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Superman: Secret Identity (Superman Secret Identity Complete)

4.2 of 5 stars 4.20  ·  rating details  ·  4,470 ratings  ·  183 reviews
Many graphic novels have attempted to ground in reality the notion of superheroes living in the real world, but very few have done so with such finesse and skill. Named after the famous comics character by his parents, Laura and David Kent, Clark has grown up detached and alienated by his stupid moniker. Then one night, life imitates art and Clark, like the bane of his lif ...more
Paperback, 208 pages
Published April 9th 2013 by DC Comics (first published 2004)
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Community Reviews

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Secret Identity

5.5 stars!


Now, I have just recently gotten into the “Superman” comics, starting with Superman: Whatever Happened to the Man of Tomorrow? and after enjoying that comic, I decided to check out more “Superman” comics! So, I finally managed to stumbled upon a “Superman” comic that my friends have strongly recommended to me and it was called “Superman: Secret Identity,” which was written by Kurt Busiek along with artwork by Stuart Immonen and I have to tell you that this is clearly
Sam Quixote
What if you grew up in a world like ours where everyone knows who Superman is, from comics, films, toys, etc? And then what if you were also named Clark Kent and lived in a small town in Kansas? It’d be a bit crappy wouldn’t it? Being teased for being so similar but clearly not having such incredible, fantastical powers? And then, what if - one day you got those powers? This is the story of another Clark Kent who becomes a Superman and navigates the choppy waters of being a superhero in a world ...more
Wow. This is one of the best graphic novels that I've read in while! If you haven't put this on your TBR list yet, do it now! Now!
Ok, the premise sounds silly. There is a kid from a small town in Kansas, who's parents have a warped sense of humor. You see, their last name is Kent...and they decided to name him Clark. He is (naturally) teased mercilessly by other kids for having the same name as a comic book superhero. Poor kid. Or he is until one day he discovers that he actually does have powe
Superman: Secret Identity

First chapter, as he becomes Superboy, feels a little odd to me. Pleasant and non-threatening, like a stitch out of Andy Griffith (with a little more mayhem). Makes CK seem pretty mild and a little too controlled for a teenager with all these powers and feelings and confusion.

It actually creeped me out - like that feeling you get watching the Talented Mr. Ripley, where you just know there's something sinister under the surface of everything going so smoothly. Honestly,
Randy Lander
Every time that Kurt Busiek and Stuart Immonen have worked together, they've done something I've really enjoyed, and Superman: Secret Identity is no exception. It sounds at first like a high concept story, where a weird coincidence sees a small town boy named Clark Kent actually realizing he does have super-powers, but in reading the whole story, it becomes clear that it's as much about the central notion of Superman and the common life cycle we'll all live through as it is about a neat gimmick ...more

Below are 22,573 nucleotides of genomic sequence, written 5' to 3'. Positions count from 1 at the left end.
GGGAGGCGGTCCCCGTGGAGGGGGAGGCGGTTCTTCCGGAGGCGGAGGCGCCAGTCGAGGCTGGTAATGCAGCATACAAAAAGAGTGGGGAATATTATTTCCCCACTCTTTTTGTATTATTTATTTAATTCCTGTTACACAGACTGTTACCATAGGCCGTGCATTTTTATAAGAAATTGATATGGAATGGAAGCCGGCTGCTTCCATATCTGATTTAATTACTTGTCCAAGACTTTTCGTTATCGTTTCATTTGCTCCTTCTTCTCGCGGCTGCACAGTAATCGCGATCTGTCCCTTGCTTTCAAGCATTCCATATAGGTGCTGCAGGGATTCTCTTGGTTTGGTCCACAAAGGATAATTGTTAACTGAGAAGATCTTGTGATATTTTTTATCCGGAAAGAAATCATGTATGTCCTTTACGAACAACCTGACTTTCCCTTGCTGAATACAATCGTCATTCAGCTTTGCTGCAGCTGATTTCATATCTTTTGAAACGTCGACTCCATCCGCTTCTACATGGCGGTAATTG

"A story that takes the concept of the secret identity and uses it as a metaphor for our own inner selves, the part of us that most of the world doesn't get to see, that we share with few others across a lifetime." - Kurt Busiek's own description from the forward.

Superman was never a character that really called out to me. For "normal" superhero adventures a neigh-invulnerable man never interested me much. But the potential for more was always there, and when creators really embrace the problem
'kris Pung
This book was just amazing right up there with Red Son as far as best Superman books I've read.
Yes. Yes yes yes yes yes. This is everything that a Superman miniseries should be. New, inventive, keeping you interested, tweaking the old familiar into something new yet respective of the original. This book breathes more life into Superman than a heck of a lot of the other stuff I've read. When they keep doing origin stories and changing one or two little things, I wonder what the point is? Here, Busiek takes an idea (from Superboy Prime as he full well admits in the intro) and fleshes it out ...more
THIS! This is what a Superman: Earth One story should be.
Busiek explores the Superman from his Superboy days all the way to his Super-Pappy days!
My only regret is that this book has yet to be released as a DC Deluxe Hardcover... my trade paperback is getting kinda used up from the multiple re-reads!
Mambabasang Miong
Secret Identity is the most feel-good Superman story I have ever read. It has that uplifting story that could have made Superman: Birthright definitive and a heart that could have made All-Star Superman a timeless classic.

Take note that the one in Secret Identity is technically not the Earth-1 Superman. Clark Kent here is the "average guy"-turned Man of Steel in our very own world, a world where superheroes are just mere comic creations.

Busiek doesn't go into details, he just makes Superman soar
Jim Ef
Thank you Goodreads. This is why you need goodreads, i didn't knew about this book and only found it from the reviews by some friends( thank you guys ).